Page 66 - Jewish Book Annual Volume 45

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JEWISH BOOK ANNUAL
town. But the force given to those episodes which reflect the folk-
imagination lies in their being interwoven with what is an essen­
tially realistic account of the story of a community.13 The use of
such folkloristic elements is only one example of the ways in
which the author remolded the past of his town, coloring it with
his own style and idiom. Far from an historical reconstruction of
the past of his town, Agnon’s is a literary and imaginative recrea­
tion of that past very much in the impress of the author’s own
spirit.
Within these stories, for example, the reader will occasionally
notice instances of terror-evoking dreams much in the style of
Agnon’s
Book of Deeds
14 in which the characteristics of the dream
and often of the nightmare fully invade the world of waken expe­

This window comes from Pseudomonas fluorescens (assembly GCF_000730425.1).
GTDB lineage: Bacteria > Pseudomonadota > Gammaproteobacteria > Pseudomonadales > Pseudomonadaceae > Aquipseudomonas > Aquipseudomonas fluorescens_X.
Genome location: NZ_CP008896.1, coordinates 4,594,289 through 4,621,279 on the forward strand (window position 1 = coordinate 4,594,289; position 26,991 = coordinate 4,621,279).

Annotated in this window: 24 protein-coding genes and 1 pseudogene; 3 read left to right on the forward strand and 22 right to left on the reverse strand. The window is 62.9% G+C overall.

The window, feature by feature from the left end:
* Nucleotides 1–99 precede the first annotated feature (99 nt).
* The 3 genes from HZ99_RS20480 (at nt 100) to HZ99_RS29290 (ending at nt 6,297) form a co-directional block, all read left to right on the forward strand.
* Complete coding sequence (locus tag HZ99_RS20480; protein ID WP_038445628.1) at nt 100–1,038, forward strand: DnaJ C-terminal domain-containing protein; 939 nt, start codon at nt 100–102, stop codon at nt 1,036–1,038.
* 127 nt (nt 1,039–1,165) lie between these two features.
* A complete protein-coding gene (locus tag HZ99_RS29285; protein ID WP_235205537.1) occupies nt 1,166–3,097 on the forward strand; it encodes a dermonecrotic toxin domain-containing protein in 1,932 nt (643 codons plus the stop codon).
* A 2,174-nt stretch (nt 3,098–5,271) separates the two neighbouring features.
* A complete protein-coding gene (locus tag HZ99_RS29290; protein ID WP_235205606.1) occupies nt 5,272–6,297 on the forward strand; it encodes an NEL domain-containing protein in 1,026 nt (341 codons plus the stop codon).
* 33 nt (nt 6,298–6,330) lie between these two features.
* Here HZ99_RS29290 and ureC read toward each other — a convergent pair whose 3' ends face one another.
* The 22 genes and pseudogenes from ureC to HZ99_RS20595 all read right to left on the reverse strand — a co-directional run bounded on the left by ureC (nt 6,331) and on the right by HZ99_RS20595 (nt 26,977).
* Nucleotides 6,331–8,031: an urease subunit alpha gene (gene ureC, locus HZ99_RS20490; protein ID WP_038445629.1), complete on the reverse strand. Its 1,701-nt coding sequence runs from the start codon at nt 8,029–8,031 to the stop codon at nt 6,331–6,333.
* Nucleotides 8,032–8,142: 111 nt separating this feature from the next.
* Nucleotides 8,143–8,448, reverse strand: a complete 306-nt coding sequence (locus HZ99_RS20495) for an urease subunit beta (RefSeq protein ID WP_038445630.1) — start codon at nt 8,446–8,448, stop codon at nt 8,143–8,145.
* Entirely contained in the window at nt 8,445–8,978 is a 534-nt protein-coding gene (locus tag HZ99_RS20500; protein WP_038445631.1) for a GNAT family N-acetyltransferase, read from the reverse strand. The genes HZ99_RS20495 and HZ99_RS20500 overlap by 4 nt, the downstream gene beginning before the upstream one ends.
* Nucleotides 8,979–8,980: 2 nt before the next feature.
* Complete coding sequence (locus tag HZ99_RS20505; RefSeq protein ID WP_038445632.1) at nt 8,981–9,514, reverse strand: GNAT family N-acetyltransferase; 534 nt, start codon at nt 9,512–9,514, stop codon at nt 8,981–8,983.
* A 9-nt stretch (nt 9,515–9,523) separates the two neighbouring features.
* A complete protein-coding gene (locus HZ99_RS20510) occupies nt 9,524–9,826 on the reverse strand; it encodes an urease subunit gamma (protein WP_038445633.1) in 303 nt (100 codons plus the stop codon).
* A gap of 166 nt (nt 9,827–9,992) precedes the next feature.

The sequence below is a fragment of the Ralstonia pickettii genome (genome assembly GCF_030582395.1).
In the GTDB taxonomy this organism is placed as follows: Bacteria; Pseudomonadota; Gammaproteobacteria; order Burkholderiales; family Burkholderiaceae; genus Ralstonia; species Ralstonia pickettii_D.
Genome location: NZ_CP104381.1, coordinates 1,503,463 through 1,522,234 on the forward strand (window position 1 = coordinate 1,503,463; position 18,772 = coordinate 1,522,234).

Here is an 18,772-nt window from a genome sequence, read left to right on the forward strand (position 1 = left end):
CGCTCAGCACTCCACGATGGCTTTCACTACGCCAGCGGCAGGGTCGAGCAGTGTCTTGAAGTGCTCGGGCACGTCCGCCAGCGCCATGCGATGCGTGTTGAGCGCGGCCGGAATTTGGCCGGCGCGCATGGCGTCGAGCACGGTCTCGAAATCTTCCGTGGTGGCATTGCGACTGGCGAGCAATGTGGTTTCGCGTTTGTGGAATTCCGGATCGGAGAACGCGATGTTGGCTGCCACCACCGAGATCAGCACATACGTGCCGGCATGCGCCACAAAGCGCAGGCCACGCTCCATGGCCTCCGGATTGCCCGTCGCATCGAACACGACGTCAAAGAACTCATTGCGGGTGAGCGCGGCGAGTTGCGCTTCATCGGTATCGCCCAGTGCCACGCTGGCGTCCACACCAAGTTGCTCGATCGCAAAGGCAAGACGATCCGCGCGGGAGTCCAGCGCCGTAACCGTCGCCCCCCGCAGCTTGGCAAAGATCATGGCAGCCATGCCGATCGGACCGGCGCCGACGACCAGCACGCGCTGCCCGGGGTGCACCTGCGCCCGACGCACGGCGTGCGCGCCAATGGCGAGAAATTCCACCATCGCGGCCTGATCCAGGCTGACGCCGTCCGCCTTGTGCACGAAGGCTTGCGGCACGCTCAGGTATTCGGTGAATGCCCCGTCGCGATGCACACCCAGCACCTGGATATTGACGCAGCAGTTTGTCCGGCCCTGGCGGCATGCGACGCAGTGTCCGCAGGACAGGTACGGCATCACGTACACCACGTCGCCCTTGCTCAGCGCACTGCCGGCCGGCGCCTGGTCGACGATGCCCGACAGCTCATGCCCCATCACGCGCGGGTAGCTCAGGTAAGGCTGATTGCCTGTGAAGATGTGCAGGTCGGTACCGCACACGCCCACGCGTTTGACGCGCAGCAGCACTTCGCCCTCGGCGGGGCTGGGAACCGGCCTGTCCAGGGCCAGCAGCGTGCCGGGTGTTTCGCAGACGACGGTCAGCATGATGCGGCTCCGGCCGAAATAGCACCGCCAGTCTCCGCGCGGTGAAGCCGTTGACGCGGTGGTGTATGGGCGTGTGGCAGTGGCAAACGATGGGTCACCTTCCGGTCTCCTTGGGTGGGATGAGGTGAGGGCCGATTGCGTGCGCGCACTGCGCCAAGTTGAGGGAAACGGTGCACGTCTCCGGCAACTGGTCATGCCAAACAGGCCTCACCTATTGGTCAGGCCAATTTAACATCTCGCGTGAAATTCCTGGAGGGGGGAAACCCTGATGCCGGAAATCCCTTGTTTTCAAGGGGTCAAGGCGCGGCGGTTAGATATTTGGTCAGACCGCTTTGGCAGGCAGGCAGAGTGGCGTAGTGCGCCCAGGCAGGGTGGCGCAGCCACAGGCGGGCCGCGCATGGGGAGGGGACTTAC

rience. A hazzan’s nightmare in which his fringes and prayer-
shawl flee from him while he is chanting15 suggests a basic and
appalling disorder in his relationship to the sacred. The gro­
tesque is no stranger to Agnon’s stories of Bucacz.
Also in the presentation of realistic happening, the author
clearly aimed to paint deeds and personalities with strokes
evoking appallment and bewilderment. It is essentially in this
respect that the town’s past serves as raw material which the
author colors with his own particular artistic qualities. Unlike an
earlier writer, Micha Josef Berdyczewsky,16 however, who pre­
sented the shtetl in terms of the appalling sin concealed behind
the surface of order and placidity, Agnon attained to the height
of radical bewilderment in the portrayal of the appalling
mitzvah,
in evoking a response of amazement to a thoroughly positive and
altruistic deed or to a saintly personality embodying the ideal
ethos of the spiritual world of Eastern European Jewry. Agnon
has demonstrated that a deed grounded in wholeness and in a
purity of motivation, a total lack of concern for self, can be at least
as startling as the discovery of sin. He has sculptured, in some of
13 Hillel Barzel (
Haim Nahman Bialik, Shmuel YosefAgnon
mehkar uferush,
Tel-
Aviv, 1986, p. 314) makes a similar observation as he sees in historical, realistic
fact a framework for the imaginative elements which constitute the literary
value of the collection.
14
Sefer ha-ma’asim,
included in
Samukh venireh, Kol sippurav shel Shmuel Yosef
Agnon,
vol. VI, pp. 103-249.
15 “Ha-Hazzanim,”
Ir umelo’ah,
p. 118.
16 1865-1921.